Robert A. Cameron '49, a committee member and the president of Johnson and Higgins insurance brokerage firm, says the ACSR is less conservative than in the past and "in general, its members are thinking a bit more, not just blindly voting" at the urging of certain committee members. Richard Valelly, a graduate student in government and committee member, also notes a "more receptive frame of mind" on the part of faculty and alumni members; both he and Vagts attribute the more activist votes in part to the fact that "students did their homework and presented their arguments well."
But Jorge I. Dominguez, professor of Government and a committee member, believes the ACSR's "very clear break from the votes of last year" goes deeper. Dominguez says there is a general feeling within the ACSR that a policy of actively encouraging corporations to accomodate the interests of Blacks in South Africa is more consistent with the University's policy than the more passive course the Corporation has followed. "If you do not see divestiture as a justifiable means to bringing change in South Africa, then you must take an activist stand and often vote against management" to ensure that it liberalized its business practices in South Africa, Dominguez says.
Vagts agrees with Dominguez, citing an "impatience on the part of the committee members with the pace of the Corporation's policy, and a sense that one ought to be moving to firmer prodding of the corporations."
Although Dominguez notes that the Corporation and its advisory committee disagree over the degree of zeal the University should show in encouraging corporate progressivism in South Africa, he believes the Corporation moved to a more activist position this year, though not "as far or as fast as the ACSR. The Corporation is no longer casting affirmative votes with management and is not holding the same uncritical position as last year," Dominguez says, adding that "the direction of the Corporation and ACSR was the same this year, with both moving at different degrees." Valelly disagrees, however, saying the Corporation's "view of management is the same as always. It abstained on the resolutions only to see if the ACSR would maintain its activist policy."
Hugh Calkins '45, chairman of the Corporation's Committee on Shareholder Responsibility, says the Corporation is concerned that the sudden shift in the ACSR's votes may saddle Harvard a reputation of inconsistency in the corporate world. The Corporation, therefore, will spend the summer "outlining ways that Harvard can maintain a consistent policy towards its investments from year to year so we stay away from the rapid shifts in opinion of the ACSR," Calkins says. One such means, he notes, would be a base to monitor corporate practices in South Africa, which Harvard is currently discussing with the Carnegie Foundation and other groups.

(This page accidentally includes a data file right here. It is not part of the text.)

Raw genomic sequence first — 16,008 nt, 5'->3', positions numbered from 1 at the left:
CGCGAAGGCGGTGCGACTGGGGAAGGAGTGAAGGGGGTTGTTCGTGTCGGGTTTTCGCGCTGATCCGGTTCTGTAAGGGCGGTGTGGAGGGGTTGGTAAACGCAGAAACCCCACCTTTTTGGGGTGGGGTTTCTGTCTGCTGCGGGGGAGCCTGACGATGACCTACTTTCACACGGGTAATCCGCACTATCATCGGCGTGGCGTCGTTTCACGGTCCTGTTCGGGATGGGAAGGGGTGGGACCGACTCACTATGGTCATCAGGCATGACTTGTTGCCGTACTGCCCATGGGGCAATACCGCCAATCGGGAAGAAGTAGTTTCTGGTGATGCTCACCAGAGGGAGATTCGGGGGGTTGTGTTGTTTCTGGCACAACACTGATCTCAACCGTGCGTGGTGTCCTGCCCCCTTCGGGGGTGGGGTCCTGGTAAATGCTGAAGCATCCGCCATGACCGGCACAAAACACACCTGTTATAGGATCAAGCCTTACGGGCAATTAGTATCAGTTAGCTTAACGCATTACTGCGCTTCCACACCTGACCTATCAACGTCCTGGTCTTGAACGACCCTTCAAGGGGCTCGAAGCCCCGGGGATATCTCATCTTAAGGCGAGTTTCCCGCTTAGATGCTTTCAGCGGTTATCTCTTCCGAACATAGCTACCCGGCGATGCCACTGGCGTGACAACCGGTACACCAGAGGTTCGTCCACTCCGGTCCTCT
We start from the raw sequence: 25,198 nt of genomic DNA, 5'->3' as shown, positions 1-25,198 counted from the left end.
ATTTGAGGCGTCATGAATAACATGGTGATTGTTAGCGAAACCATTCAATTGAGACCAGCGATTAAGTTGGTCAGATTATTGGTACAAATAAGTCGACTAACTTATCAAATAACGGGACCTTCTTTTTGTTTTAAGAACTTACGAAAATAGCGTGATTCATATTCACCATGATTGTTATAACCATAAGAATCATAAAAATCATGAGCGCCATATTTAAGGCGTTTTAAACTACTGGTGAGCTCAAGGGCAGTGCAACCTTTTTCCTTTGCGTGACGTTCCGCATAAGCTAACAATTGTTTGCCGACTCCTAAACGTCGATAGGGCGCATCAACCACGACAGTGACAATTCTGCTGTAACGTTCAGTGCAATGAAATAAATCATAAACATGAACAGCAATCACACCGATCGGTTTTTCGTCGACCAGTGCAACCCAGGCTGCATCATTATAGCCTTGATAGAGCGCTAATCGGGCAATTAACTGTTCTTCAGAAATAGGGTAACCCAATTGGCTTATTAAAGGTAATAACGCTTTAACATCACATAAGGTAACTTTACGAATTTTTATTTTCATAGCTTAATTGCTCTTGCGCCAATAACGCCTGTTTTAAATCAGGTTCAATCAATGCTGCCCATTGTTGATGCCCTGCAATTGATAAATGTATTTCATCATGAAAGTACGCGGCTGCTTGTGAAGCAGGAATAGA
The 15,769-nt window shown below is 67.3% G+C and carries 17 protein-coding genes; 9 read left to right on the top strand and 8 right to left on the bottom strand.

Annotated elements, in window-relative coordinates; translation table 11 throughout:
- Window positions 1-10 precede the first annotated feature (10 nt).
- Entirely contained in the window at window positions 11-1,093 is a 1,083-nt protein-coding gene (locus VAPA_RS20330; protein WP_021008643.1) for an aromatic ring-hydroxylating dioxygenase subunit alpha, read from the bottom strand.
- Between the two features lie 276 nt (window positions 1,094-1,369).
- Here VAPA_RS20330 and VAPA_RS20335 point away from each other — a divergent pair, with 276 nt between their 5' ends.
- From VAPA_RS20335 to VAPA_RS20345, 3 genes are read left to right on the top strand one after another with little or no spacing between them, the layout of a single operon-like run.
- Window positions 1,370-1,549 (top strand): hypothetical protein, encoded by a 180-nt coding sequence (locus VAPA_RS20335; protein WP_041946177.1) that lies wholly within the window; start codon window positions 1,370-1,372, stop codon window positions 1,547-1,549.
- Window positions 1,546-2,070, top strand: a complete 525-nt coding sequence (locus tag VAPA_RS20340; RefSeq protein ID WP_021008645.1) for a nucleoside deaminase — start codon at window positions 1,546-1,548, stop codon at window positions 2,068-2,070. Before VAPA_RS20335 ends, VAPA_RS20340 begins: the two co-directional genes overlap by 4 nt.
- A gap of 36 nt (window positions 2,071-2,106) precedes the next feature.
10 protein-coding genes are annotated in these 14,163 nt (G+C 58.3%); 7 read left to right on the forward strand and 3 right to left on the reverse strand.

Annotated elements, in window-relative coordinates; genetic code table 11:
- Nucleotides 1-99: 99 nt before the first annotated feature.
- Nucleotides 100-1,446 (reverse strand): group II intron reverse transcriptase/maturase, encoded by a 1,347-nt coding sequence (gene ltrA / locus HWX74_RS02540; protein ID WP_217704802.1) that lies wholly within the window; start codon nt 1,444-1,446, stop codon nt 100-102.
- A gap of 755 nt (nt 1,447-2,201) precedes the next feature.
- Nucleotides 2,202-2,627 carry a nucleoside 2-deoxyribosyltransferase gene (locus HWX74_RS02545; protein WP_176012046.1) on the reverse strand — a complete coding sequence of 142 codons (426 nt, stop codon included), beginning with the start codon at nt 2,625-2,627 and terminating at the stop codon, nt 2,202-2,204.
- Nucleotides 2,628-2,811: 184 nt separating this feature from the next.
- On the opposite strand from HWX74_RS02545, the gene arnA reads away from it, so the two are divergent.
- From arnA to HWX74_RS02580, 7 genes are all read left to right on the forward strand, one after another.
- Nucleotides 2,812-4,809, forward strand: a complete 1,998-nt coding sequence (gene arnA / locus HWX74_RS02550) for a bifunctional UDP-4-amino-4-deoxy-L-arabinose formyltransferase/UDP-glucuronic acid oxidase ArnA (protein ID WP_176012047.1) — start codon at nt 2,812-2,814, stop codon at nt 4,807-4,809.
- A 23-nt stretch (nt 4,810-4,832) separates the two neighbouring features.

In addition, Calkins says the Corporation may scale down its annual review of company practices in South Africa from the 50 in which Harvard holds investments to about eight each year. "By reviewing the practices of only eight or ten companies each year on a rotating basis, Harvard could look more closely at these companies and be able to encourage reform from a well-informed perspective," he argues. But whichever new statement or program the Corporation adopts, Calkins says he expects Harvard to "maintain a continuous plugging away on its South Africa policy, seeing that companies adhere to the principle of Harvard's policy."
Even if the Corporation keeps an eye on corporate activities, however, it may continue to do little to publicize its still-conservative votes. The Corporation has not reported on the case-by-case review it launched in 1978 in almost 17 months. It has rejected the use of shareholder resolutions as a means to encourage corporations to increase benefits to Blacks and to undermine apartheid. And it has asked only one corporation (the Timken company) to withdraw from South Africa--and that move came through a proxy initiated by another shareholder.
As the ACSR continues to recommend action, however, the Corporation will be hard pressed to maintain its passive policies. The days of reacting to the cries of disenchanted students and other shareholders are dwindling. The new activism of the ACSR shows that the controversy over Harvard's South Africa related investments is now institutionalized, virtually built into the Corporation's administrative process. Although most analysts label the ACSR's recommendations "moderate," the committee's new activism shows that the movement of the Corporation's administrative gears will bring the controversy to the attention of the Corporation as readily as zealous student opposition. And with skepticism toward Harvard's South Africa-related investments built into the Corporation, it will be increasingly difficult for Harvard's Fellows to ignore the implications of these holdings, and more unlikely that the controversy will fade away.